The story is told in first person narrative. An Inn Keeper going by the name of Kote, a pseudonym, we learn early on, is actually a living legend whose true name is Kvothe. He tells the tale of his life, beginning when he was a child growing up in a high quality travelling troupe. He learns Sympathy from a travelling Arcanist, but his troupe is murdered and he left alone. He finds his way to the University where the Arcanist was trained. He loves music to the point of life itself. At the University he wants to learn the name of the wind. Naming is one of the disciplines there and the students learn the true name of a thing in order to manipulate it.
"The King Killer Chronicle" is set up in days. Each of the three novels is one day of Kvothe telling his tale to the Chronicler.
It is incredibly believable and fantastically written. It reads like a real life tale. The fantastic flows seamlessly and effortlessly throughout.
I fell in love with this book at the Prologue.
A Silence of Three Parts
It was night again. The Waystone Inn lay in silence, and it was a silence of three parts.
The most obvious part was a hollow, echoing quiet, made by things that were lacking. If there had been a wind it would have sighed through the trees, set the inn's sign creaking on its hooks, and brushed the silence down the road like trailing autumn leaves. If there had been a crowd, even a handful of men inside the inn, they would have filled the silence with conversation and laughter, the clatter and clamor one expects from a drinking house during the dark hours of night. If there had been music...but no,of course there was no music. In fact there were none of these things, and so the silence remained.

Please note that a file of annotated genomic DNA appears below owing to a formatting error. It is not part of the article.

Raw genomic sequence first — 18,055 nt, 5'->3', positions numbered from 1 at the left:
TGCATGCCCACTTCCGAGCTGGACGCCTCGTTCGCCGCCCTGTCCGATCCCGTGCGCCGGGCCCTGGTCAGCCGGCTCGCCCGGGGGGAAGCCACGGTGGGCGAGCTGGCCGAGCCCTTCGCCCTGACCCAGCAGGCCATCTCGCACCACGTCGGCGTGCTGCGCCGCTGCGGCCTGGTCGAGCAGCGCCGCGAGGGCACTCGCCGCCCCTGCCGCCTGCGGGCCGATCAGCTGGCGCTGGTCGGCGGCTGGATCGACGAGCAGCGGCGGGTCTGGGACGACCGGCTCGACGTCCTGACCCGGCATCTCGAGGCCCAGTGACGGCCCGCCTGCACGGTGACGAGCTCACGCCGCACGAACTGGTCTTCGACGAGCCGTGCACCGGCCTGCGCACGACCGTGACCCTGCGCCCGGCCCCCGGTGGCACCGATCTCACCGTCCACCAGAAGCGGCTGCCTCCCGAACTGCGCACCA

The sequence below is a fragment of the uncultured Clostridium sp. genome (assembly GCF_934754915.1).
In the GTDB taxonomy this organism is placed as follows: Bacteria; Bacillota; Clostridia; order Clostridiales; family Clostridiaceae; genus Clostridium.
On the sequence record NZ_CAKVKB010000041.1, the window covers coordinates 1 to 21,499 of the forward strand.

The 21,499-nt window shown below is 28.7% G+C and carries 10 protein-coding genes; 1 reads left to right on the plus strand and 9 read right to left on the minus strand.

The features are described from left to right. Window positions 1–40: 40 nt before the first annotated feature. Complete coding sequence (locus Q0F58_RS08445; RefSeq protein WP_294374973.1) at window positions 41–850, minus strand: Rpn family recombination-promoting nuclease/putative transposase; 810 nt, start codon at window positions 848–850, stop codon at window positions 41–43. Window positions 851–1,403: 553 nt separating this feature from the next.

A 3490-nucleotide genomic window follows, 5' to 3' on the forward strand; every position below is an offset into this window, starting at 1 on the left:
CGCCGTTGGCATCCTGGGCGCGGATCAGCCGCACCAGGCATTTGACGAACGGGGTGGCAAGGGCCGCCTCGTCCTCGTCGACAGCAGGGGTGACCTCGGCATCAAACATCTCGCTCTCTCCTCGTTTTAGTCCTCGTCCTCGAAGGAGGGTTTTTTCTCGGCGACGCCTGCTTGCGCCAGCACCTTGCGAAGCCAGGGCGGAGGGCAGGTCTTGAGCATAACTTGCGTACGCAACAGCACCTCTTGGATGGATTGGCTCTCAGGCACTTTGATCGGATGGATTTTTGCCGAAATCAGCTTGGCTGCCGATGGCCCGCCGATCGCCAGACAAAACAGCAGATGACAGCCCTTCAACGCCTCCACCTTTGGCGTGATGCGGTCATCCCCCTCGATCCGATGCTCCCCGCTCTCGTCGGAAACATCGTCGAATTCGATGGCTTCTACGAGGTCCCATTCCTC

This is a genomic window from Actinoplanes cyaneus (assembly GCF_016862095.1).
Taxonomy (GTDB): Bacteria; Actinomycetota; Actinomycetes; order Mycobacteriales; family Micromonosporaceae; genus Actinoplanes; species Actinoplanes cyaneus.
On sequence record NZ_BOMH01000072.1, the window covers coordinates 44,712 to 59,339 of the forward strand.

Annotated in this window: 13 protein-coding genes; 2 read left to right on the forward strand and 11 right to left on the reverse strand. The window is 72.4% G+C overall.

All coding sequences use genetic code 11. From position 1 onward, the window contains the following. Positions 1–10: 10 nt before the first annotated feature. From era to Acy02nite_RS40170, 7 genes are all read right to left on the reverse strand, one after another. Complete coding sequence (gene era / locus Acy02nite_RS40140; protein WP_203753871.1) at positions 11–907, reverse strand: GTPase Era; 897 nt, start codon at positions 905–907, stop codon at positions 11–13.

Inside the Waystone a pair of men huddled at one corner of the bar. They drank with quiet determination, avoiding serious discussions of troubling news. In doing this they added a small, sullen silence to the larger, hollow one. It made an alloy of sorts, a counterpoint.
The third silence was not an easy thing to notice. If you listened for an hour, you might begin to feel it in the wooden floor underfoot and in the rough, splintering barrels behind the bar. It was in the weight of the black stone hearth that held the heat of a long dead fire. It was in the slow back and forth of a white linen cloth rubbing along the grain of the bar. And it was in the hands of the man who stood there, polishing a stretch of mahogany that already gleamed in the lamplight.
The man had true-red hair, red as flame. His eyes were dark and distant, and he moved with the subtle certainty that comes from knowing many things.
The Waystone was his, just as the third silence was his. This was appropriate, as it was the greatest silence of the three, wrapping the others inside itself. It was deep and wide as autumn's ending. It was heavy as a great river-smooth stone. It was the patient, cut-flower sound of a man who is waiting to die."
Patrick Rothfuss, The Name of The Wind.
Again I say, read it. If flows like poetry.